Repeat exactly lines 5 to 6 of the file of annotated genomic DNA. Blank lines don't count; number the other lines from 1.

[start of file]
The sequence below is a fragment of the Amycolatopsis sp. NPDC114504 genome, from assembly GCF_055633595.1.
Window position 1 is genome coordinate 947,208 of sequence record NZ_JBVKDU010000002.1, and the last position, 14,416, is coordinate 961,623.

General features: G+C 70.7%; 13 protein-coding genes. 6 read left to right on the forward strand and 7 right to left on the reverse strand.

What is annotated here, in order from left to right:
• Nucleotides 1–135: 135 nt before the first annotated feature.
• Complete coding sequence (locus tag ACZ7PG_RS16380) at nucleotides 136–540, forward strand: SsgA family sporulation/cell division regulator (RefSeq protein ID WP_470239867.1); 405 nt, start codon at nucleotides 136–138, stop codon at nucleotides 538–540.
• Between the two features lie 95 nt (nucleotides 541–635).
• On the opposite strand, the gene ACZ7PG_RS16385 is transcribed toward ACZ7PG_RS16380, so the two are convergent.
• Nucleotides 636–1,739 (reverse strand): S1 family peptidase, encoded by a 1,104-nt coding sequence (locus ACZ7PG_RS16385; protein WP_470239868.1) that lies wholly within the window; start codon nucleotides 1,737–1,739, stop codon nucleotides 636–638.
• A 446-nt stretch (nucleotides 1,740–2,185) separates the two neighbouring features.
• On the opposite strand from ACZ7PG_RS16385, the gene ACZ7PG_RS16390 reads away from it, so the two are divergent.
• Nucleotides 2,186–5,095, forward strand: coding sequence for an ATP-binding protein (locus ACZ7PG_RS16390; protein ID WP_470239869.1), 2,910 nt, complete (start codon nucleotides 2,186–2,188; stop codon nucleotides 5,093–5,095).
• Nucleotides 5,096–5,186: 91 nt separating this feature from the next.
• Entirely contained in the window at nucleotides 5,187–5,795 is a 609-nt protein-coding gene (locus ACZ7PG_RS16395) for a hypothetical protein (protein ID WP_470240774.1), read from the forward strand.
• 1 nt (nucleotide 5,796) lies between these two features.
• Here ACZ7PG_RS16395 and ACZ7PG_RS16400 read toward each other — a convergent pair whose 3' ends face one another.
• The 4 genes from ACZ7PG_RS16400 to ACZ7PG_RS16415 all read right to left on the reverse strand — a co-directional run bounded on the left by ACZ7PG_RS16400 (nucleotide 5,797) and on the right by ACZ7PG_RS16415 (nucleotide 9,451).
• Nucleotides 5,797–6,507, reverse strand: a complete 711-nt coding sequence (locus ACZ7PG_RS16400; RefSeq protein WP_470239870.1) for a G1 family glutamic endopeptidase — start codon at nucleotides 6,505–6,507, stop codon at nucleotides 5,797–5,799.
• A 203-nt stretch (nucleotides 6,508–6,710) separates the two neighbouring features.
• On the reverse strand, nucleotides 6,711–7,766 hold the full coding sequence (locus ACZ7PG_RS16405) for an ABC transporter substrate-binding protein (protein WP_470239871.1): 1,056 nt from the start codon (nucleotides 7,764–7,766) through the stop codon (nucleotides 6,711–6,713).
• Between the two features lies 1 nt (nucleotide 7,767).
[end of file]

• Nucleotides 1–135: 135 nt before the first annotated feature.
• Complete coding sequence (locus tag ACZ7PG_RS16380) at nucleotides 136–540, forward strand: SsgA family sporulation/cell division regulator (RefSeq protein ID WP_470239867.1); 405 nt, start codon at nucleotides 136–138, stop codon at nucleotides 538–540.